• On the outside, meanwhile, the packaging is made of 98% recycled plastic, which itself is 100% recyclable. Dove explains that it is not possible to completely eliminate plastic for durability and hygiene reasons.
  • The packaging is deliberately kept compact and features a “sleek, minimalist aesthetic”, for which it received the reddot award in 2021.


The environmental advantage

  • According to Dove, the refill packaging solution saves 54 percent plastic compared to the packaging previously used.
  • Specifically, the new packaging was expected to avoid around 30 tons of plastic waste in the first year alone.
  • Dove assumes consumers will be able to refill a purchased package virtually endlessly and gives a “lifetime guarantee” on the stainless steel case. This applies as long as the product is actively marketed by the company.


Big Player – Big Step

Under its claim “Beauty Refillution,” Dove is the first big player to address the refill trend in cosmetics and skin care products within the field of deodorants. Until now, comparable solutions have only been offered by start-ups such as Myro and byHumankind in the USA or Wild and Holy Pit in Germany. Now, when a brand giant like Dove enters the Refill stage, it is significant – and a big step forward for the cosmetics industry.


Signal effect with significance

Dove’s move is given particular weight and signal effect because the cosmetics and care products sector has a leading position within the industry. We will see more and more refill solutions. So far, development has been rather slow. But certain topics simply take a little longer to catch on.

The new solution is also a “signal” for the North American market. It shows that sustainable approaches are also being pushed “on a larger scale” there. Awareness of environmental issues is growing not only in Europe.

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Reusable on the upswing: Slovakia’s new return system for beverage packaging achieves rates of over 70% in the first year.

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Reusable on the upswing: Slovakia’s new return system for beverage packaging achieves rates of over 70% in the first year.

Thomas Reiner | 15.03.2023

A deposit system for non-refillable PET bottles and metal cans was introduced in Slovakia at the beginning of 2022. The system relies on TOMRA return machines and a deposit return system. It is designed to meet the requirements of the EU directive on single-use plastics, enable higher return and recycling rates, and address the littering problem. The pre-specified return rate for 2022 reached 70 percent. From Germany, we already know the effect of a relatively successful return system. The example of Slovakia underlines our conviction that reusable and return systems will continue to gain in importance. The trend is only just beginning.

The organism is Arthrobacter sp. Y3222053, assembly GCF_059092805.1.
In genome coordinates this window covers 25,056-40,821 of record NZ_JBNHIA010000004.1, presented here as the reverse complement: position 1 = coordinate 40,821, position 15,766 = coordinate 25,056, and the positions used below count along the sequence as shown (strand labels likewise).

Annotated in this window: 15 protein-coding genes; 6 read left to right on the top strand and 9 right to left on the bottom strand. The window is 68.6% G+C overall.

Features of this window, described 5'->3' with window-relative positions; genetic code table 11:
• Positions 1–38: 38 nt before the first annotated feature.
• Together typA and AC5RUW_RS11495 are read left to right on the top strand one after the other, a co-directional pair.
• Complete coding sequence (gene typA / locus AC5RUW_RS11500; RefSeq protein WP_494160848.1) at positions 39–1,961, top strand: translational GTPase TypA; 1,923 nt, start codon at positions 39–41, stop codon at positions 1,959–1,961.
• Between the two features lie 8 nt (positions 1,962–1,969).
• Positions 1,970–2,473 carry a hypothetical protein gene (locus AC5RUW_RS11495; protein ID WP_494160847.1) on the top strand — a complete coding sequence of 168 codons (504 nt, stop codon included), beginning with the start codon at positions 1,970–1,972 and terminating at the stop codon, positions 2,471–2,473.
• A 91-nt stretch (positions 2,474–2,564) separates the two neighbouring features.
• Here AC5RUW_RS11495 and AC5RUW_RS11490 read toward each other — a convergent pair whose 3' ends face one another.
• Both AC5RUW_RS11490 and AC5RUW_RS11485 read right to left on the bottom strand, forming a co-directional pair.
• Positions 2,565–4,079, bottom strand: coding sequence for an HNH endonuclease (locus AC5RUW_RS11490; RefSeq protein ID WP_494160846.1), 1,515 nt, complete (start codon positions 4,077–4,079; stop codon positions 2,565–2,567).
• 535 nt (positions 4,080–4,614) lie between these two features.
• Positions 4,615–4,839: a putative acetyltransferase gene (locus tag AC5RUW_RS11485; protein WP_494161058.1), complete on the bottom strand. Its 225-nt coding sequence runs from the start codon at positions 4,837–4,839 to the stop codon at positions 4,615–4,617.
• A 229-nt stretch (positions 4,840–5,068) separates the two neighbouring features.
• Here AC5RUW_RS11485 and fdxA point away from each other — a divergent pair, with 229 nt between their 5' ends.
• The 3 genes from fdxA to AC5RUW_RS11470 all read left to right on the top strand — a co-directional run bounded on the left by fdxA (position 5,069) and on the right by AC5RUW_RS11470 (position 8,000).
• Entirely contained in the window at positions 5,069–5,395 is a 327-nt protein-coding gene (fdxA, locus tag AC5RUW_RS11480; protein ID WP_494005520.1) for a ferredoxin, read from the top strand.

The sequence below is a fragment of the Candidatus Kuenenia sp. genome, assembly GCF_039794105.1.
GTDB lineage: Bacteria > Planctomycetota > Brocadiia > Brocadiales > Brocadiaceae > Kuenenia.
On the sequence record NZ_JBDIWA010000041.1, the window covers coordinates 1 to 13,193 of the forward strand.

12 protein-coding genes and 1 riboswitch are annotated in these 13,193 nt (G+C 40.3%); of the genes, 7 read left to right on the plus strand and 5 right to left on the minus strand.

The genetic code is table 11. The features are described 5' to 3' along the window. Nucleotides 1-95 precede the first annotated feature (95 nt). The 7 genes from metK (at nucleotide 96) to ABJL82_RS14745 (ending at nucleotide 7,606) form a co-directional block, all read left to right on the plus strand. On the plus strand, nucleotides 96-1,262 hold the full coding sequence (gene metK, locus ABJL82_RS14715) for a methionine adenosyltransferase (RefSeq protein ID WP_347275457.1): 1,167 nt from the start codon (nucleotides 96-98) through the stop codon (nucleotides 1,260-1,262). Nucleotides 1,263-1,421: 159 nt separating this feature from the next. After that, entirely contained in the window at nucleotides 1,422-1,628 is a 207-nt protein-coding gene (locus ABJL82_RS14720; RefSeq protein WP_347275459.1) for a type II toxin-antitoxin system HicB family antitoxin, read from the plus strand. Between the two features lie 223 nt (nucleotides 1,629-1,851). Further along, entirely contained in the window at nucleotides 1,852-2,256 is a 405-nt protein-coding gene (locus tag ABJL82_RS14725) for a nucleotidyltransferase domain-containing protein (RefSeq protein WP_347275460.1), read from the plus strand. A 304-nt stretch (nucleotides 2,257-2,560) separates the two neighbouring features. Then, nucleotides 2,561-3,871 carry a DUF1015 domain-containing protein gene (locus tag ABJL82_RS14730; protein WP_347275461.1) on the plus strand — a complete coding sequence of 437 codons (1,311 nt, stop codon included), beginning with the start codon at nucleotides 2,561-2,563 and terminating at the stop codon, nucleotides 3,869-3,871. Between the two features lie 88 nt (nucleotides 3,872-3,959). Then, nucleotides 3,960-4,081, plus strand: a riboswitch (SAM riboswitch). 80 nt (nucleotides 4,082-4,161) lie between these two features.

According to the Slovakian deposit system (DRS), more than 820 million beverage containers were collected and recycled via the new return system in the first year of its establishment.

The minimum return rate of 60 percent set in advance by the legislator was exceeded by almost 17 percent and reached 70 percent. Those involved consider this to be a success, and not without good reason. The aim is to achieve a return rate of 90 percent by 2025.


Deposit system

Slovakia’s return system relies on deposits. Consumers must pay a deposit of 15 cents when buying beverages in PET bottles or cans, which is refunded to them when they return the used packaging.



The Slovak system is reportedly financed through three pillars:

  • Administrative fees, which must be paid by beverage producers,
  • Revenue from the sale of collected material, and
  • profits from unredeemed deposits on containers.


Technical solution

The Slovakian system does not stipulate the way in which sales outlets fulfill their obligation to take back empties. Theoretically, therefore, empties can also be returned from person to person at the checkout. As expected, however, an automated solution using TOMRA reverse vending machines has prevailed. According to the company, it has currently installed around 2,000 of these automated return points in Slovakia.


Packaging / products affected

The vending machines are suitable for non-refillable PET bottles and metal cans with a size of 0.1 to 3 liters. Beverages with an alcohol content of over 15 percent, syrup, milk and milk-based beverages are exempt from the mandatory returnable deposit.


Retail outlets

All retail outlets with an area of more than 300 square meters are obliged to participate in the return system or to take back empty PET beverage bottles and cans. Smaller stores can join the DRS system voluntarily.



According to the Slovak deposit system (DRS), 77 percent of consumers were satisfied with the implementation of the system, and 55 percent were very satisfied. According to a study by TOMRA, 99.2 percent of Slovakian consumers were already aware of the Slovakian DRS three months after the system was launched.